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Observations From Senior-Group Practice

Tuesday is my night with the Senior training group, so while this is just one night out of many, this was my take away from last night.

These swimmers already have many of the skills necessary to take them to the next level.  It’s not as much about teaching, as reminding (CONSTANTLY) that how they perform their skills actually means something.  The support of their teammates means something.  The opportunity to forget about technique and act also means something.

The theme I’m already getting for this week is "desperation."  With the younger swimmers, it was showing desperation to arrive on time to practice, and to keep going.  With the senior swimmers, who are getting nearer to college and to national-level meets, the desperation changes to something a bit more performance based.

Hang on to speed as if you’re desperate for it – The set was all about intensity.  Short sprints but a LOT of them… back to back to back.  Not a ton of rest, but enough to allow for the swimmers to stay intense.  It was at the very least a 1-to-1 work-rest ratio (unless you swam faster), but it was a test of focus as much as it was a test of physical action.  When you’re demanded to go fast over and over again, all the little things mean so much more.  This is also when rational thought must enter the brain.  IF you already know that the fastest you’ll be going on any length is when you push off the wall, then rationally, you’ll do everything you can to hang on to that speed.  IF you already know that underwater dolphins are faster than swimming, you’ll rationally do all you can to perform some really great underwater dolphins.  IF you already know that lifting your head on the breakout will drain your speed quicker than keeping the head down, then rationally, you won’t breathe on the first couple of strokes.  This is about gritting your teeth (literally), and getting mean in technique.  The most basic techniques, and performing them as if your life depended on it.  In reality, your competitive life may.

Become football players – There are times in swim practice when YOU do better if you make everyone around you do better.  It’s when everyone is hurting the most, feeling the most sorry for themselves, that we can all learn from other sports.  Football does a great job of building this kind of team intensity.  At the toughest part of the game, they’re in each other’s face, or smacking each other on the shoulder pads (maybe somewhere else too, but that doesn’t work in swimming), and just getting raw about how they’re about to attack.  You sometimes have to do the same in swimming.  We like to call that time, CRAZY TIME.  While the basics of technique, the streamlines, the breakouts, the finishes all need to be maintained, it’s during physical breakdown that one option is to simply stop thinking about the technique and just act.  Just compete.   How mean can you get?  How aggressive can you be?  When the turnover starts to slow, when the thought of self pity starts to enter your head, you have to get a little crazy and just get through it.  You’ll also see that by supporting your teammates and encouraging them to dig deeper, you not only support them, but you also RECEIVE their support.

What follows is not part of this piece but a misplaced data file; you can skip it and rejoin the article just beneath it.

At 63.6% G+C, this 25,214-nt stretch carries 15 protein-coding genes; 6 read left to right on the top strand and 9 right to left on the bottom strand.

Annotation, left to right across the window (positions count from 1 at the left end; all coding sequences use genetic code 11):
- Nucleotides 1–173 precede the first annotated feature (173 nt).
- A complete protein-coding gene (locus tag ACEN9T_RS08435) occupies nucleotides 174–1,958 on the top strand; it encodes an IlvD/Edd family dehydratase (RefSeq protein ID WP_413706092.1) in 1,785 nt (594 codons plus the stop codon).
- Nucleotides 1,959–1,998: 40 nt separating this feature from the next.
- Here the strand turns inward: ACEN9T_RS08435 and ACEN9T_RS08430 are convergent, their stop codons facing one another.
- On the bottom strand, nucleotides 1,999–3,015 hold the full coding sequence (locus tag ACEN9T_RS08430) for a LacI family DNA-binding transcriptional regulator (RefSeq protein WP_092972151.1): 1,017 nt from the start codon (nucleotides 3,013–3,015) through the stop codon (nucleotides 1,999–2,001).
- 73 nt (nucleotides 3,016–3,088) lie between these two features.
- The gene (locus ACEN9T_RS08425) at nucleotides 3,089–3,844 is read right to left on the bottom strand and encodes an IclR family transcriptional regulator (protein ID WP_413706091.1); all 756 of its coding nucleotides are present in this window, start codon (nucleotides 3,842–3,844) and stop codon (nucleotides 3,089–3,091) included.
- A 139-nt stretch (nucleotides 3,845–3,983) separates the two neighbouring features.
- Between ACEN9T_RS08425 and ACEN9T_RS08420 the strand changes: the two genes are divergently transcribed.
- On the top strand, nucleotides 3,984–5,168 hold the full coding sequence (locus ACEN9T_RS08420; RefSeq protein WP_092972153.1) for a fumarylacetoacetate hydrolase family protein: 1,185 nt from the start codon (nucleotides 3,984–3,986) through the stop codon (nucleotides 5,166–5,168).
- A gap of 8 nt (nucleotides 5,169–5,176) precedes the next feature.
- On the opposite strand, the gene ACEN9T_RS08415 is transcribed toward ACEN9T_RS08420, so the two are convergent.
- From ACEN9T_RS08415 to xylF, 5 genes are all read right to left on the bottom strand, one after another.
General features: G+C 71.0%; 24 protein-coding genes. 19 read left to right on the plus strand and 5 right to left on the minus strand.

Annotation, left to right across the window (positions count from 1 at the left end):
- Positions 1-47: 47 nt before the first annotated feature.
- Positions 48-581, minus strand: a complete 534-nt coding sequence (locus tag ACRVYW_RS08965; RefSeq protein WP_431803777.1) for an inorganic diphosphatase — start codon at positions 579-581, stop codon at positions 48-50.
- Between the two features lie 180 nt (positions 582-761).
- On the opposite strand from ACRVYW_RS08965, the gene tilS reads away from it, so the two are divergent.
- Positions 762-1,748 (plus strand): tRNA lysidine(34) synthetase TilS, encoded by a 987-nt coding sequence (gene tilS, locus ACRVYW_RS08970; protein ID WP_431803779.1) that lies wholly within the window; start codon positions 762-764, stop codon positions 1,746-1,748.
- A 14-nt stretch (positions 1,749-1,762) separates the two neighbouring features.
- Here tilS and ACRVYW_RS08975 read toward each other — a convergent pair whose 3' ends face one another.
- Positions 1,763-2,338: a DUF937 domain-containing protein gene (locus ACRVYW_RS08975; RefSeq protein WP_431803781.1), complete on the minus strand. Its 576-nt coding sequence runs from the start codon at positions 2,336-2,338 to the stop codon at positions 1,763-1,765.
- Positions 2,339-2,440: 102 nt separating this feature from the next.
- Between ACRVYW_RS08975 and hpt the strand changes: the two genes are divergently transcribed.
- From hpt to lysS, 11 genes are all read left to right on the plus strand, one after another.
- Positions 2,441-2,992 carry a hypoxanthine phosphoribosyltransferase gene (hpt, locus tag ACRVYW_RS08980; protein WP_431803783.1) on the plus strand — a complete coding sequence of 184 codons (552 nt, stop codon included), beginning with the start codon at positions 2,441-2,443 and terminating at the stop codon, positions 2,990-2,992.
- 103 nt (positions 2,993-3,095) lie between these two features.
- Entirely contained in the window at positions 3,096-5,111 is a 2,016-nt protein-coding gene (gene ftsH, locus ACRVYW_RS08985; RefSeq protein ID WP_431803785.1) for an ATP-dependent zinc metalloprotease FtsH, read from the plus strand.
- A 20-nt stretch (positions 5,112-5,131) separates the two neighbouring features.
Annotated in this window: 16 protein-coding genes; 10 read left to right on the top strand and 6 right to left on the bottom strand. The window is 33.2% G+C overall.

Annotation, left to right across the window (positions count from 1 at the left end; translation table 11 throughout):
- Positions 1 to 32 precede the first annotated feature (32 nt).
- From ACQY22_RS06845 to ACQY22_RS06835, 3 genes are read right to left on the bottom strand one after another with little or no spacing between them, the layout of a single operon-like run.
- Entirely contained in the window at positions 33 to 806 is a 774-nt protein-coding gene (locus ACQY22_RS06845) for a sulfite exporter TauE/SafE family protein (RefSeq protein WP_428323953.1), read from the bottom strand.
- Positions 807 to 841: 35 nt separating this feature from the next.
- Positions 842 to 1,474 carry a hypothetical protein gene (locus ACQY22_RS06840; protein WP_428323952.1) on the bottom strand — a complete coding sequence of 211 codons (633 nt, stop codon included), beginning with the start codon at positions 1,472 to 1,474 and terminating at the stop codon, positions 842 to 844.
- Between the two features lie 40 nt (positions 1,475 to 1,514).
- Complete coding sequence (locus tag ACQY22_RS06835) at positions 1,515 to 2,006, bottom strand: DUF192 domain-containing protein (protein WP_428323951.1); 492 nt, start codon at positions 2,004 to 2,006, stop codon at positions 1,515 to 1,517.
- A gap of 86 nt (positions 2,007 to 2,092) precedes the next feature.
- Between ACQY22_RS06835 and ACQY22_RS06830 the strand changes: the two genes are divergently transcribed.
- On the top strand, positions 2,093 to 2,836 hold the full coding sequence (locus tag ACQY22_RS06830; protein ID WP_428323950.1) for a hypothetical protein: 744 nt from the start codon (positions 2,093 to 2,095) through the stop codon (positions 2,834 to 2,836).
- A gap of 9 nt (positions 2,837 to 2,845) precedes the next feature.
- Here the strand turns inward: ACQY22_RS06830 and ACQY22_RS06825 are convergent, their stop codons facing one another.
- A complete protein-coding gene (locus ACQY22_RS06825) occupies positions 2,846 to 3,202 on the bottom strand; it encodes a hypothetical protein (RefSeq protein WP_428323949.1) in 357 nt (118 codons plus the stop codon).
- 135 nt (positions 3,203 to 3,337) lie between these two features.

Smile through the pain – You can chose how you deal with rough times.  It’s hard to be down when you’re smiling.  It may sound silly, but again, this is time to get rational in the face of adversity and work.  The rational mind understands that to be better, you’re going to have to go through pain.  There isn’t another way.  This is athletics, and to maximize your performance, you’re going to have to suffer.  Once you accept that fact, then when you’re in the middle of extremely hard training, you should smile KNOWING that you’re on your way.  Accept that you became better today by taking your mind and body to a place it didn’t want to go. 

Be honest with yourself – This applied to the younger kids, but becomes more important with the senior group.  You’re older, smarter, and absolutely know if you’ve done everything in your power to complete the practice the way it was supposed to be done.  Be honest, and remebmer that even if you’ve had a bad day, you can’t get it back.  This particular practice is over.  Don’t dwell on it, because it all starts again tomorrow, and tomorrow can be the start of an entirely new path in your life.

Go get it!